Tourism: Mired in archaic approach

M Saleem Beg

The tourism industry has been speaking to itself, most of the time scratching their own back and now they have to listen to others. The civil society and other stake holders want to be heard, they feel they have an opinion, a concern, which has not received due consideration. I would, as somebody who has been on the both sides of the divide, welcome expanding the discourse on this crucial sector.
We have reached a stage when Kashmir needs to revisit its tourism strategy and do it sooner than later. We have been in the business of developing the industry for the last 150 years. Ladakh has joined in 35 years back, mostly replicating, of course with more caution and imagination, what was laid out by Kashmir players, that is; chase numbers, promote mass tourism, build accommodation at the resorts so that the visitor feels at home. In the process we have ended up creating a negative impact on natural heritage, landscape, ecology, and skyline and in the long run on the livelihood sustainability.
There was a broad agreement between the private sector, the lead investors of hospitality infrastructure and the governmental agencies that more and more visitors would lead to economic growth. In this journey and the race for improving numbers we lost sight of the fact that in any industry including tourism, quality and sustenance matters more than numbers. Our returns per visitor have drastically gone down. Returns to the visitor in terms of experiencing tranquility and bounty of nature has taken a beating. The industry has spread with minimal returns to the local communities. In many areas the industry has grown to the exclusion of the host communities. That is why I have for a long time been pleading for revisiting the whole policy and the direction of investments.
Kashmir and Ladakh as also other parts of the state are very fragile eco systems. Human presence and human intervention has a cost – an environmental, sustainability cost for the very destination. We have produced a nightmare for local population and tourists alike during what we call tourist season. Ladakhis curse the growing tourist arrivals when they walk on the chocked and polluted Leh streets in the evenings. Earlier they would enjoy a stroll during summer days. Tourist areas of Srinagar face traffic jams for hours together bringing misery and hardship to commuters and residents. In spite of all laws, rules and restrictions, the Kashmir destinations are progressively loosing forest cover. Polluted waters of glacial rivers are a result of chasing the numbers. Old timers will tell you how they have lost the traditional affluent holiday maker.
The crowding of known popular destinations is forcing the state to look for newer and lesser known areas. It is high time we strategize the initiatives only after taking into account the past experiences and new realities. There is a need to factor in environmental and ecological costs – a responsibility towards our ecological security. Right now Bangus area is being looked upon as a possible new destination. Let us make it a pilot project. I suggest we declare Bangus a biosphere. It is spread over 300 Sq km. The core area is spread over 175 Sq Km. This should be a nature preserve. It is a treasure house of our biological diversity, its flora and fauna needs to be protected. The remaining area can be declared as a buffer, something allowed by the biosphere guidelines for community participation. Let us make the people living in the buffer as the stake holders. This concept needs a separate session. Here one can only flag this concept for other areas as well. Dodpathri, area beyond Yusmarg and other such parts of Kashmir and Ladakh should be looked now as nature tourism products, candidates for responsible tourism meant for nature and culture tourists as also a place of tranquility and peace for the local population and visitors alike. Nature conservation must be a planning tool, it is no longer an option. It is a necessity.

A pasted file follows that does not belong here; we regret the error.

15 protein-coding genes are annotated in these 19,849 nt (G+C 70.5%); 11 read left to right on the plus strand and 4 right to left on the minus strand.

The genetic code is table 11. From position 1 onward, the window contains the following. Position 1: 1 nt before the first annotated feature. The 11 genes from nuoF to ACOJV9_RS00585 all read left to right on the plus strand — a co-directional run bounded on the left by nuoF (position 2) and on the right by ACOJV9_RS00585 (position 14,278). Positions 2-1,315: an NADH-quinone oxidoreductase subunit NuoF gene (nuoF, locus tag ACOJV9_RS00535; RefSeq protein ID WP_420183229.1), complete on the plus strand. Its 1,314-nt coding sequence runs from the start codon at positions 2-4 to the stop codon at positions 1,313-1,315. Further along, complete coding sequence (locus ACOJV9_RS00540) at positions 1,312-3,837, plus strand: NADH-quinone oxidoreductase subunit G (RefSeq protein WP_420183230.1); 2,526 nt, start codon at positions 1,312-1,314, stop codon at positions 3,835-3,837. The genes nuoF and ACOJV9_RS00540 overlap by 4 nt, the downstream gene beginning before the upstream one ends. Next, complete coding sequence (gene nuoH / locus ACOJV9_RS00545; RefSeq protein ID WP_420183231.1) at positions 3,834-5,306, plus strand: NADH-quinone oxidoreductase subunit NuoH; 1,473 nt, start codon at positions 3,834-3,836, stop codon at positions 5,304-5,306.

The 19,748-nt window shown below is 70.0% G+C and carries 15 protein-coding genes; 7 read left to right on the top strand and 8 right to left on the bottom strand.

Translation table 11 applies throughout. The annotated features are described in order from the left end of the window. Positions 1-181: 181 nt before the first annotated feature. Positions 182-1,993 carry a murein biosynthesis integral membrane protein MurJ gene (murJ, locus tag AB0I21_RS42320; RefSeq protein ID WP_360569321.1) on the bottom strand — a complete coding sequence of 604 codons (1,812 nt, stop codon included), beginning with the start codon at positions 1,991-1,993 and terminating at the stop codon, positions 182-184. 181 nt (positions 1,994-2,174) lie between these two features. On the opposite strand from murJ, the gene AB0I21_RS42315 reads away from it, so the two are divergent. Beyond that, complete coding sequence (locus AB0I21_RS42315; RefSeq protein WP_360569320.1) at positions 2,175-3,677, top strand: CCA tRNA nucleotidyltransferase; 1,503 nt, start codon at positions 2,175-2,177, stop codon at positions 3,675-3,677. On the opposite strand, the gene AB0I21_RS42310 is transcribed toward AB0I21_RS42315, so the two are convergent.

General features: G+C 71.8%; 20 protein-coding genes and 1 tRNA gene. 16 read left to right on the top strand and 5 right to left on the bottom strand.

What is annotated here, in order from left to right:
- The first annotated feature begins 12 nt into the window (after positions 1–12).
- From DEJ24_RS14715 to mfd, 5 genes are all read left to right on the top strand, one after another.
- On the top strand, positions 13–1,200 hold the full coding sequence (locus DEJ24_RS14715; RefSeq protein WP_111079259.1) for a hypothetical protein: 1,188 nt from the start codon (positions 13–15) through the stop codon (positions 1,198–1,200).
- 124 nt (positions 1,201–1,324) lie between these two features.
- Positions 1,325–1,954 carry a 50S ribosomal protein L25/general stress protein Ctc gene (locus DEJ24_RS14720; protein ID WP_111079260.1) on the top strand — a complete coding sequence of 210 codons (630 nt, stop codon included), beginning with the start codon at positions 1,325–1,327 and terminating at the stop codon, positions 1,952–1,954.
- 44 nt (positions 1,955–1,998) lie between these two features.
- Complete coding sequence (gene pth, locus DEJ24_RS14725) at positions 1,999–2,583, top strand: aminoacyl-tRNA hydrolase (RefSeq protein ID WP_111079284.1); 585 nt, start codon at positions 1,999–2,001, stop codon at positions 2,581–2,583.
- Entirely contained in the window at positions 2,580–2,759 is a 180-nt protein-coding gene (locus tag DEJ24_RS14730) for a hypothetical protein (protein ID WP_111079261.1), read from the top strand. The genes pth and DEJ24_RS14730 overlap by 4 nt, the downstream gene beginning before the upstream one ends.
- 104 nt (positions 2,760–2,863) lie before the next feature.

We need to include cities into new sustainable tourism policy. Srinagar and Leh are becoming transit points. Historic Srinagar was for a long time a major tourist attraction. It has lost both charm and appeal. We need to adopt area based approach in our tourism policy. Develop the area so that visitor gets an enhanced experience and the local residents get fruits and comfort of improved infrastructure.
Let us learn and draw from our past experience, bring in the policy fold the concerns of citizens who want to live a quality life for themselves and at the same time leave behind a clean and secure environment for future generations.

(The writer is a former director general tourism of state and heads the local chapter of INTACH)


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